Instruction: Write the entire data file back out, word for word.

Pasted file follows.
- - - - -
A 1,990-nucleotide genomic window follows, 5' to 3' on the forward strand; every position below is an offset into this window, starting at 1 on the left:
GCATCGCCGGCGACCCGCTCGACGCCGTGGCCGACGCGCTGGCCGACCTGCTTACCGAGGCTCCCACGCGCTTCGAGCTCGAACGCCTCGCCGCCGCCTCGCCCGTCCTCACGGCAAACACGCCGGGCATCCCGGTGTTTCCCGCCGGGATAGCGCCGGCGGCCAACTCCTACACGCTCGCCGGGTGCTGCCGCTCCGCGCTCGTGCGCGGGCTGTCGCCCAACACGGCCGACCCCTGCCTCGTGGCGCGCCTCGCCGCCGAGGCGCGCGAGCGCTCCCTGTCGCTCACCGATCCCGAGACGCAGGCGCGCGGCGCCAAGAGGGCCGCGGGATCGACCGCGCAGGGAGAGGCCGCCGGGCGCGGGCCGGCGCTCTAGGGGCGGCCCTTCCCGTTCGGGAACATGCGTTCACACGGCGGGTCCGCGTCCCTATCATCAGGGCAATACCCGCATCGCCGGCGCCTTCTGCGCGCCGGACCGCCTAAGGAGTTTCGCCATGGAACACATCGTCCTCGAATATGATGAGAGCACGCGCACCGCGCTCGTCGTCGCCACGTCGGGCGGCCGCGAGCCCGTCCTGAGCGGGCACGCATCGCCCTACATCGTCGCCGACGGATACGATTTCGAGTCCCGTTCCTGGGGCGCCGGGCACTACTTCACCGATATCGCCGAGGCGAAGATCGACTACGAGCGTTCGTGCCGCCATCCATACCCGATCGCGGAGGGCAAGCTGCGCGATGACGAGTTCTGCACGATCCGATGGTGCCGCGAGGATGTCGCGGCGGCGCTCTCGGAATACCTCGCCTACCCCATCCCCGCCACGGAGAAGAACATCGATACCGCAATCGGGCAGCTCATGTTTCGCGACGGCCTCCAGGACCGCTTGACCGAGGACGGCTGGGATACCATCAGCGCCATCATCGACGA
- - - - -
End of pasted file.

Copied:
A 1,990-nucleotide genomic window follows, 5' to 3' on the forward strand; every position below is an offset into this window, starting at 1 on the left:
GCATCGCCGGCGACCCGCTCGACGCCGTGGCCGACGCGCTGGCCGACCTGCTTACCGAGGCTCCCACGCGCTTCGAGCTCGAACGCCTCGCCGCCGCCTCGCCCGTCCTCACGGCAAACACGCCGGGCATCCCGGTGTTTCCCGCCGGGATAGCGCCGGCGGCCAACTCCTACACGCTCGCCGGGTGCTGCCGCTCCGCGCTCGTGCGCGGGCTGTCGCCCAACACGGCCGACCCCTGCCTCGTGGCGCGCCTCGCCGCCGAGGCGCGCGAGCGCTCCCTGTCGCTCACCGATCCCGAGACGCAGGCGCGCGGCGCCAAGAGGGCCGCGGGATCGACCGCGCAGGGAGAGGCCGCCGGGCGCGGGCCGGCGCTCTAGGGGCGGCCCTTCCCGTTCGGGAACATGCGTTCACACGGCGGGTCCGCGTCCCTATCATCAGGGCAATACCCGCATCGCCGGCGCCTTCTGCGCGCCGGACCGCCTAAGGAGTTTCGCCATGGAACACATCGTCCTCGAATATGATGAGAGCACGCGCACCGCGCTCGTCGTCGCCACGTCGGGCGGCCGCGAGCCCGTCCTGAGCGGGCACGCATCGCCCTACATCGTCGCCGACGGATACGATTTCGAGTCCCGTTCCTGGGGCGCCGGGCACTACTTCACCGATATCGCCGAGGCGAAGATCGACTACGAGCGTTCGTGCCGCCATCCATACCCGATCGCGGAGGGCAAGCTGCGCGATGACGAGTTCTGCACGATCCGATGGTGCCGCGAGGATGTCGCGGCGGCGCTCTCGGAATACCTCGCCTACCCCATCCCCGCCACGGAGAAGAACATCGATACCGCAATCGGGCAGCTCATGTTTCGCGACGGCCTCCAGGACCGCTTGACCGAGGACGGCTGGGATACCATCAGCGCCATCATCGACGA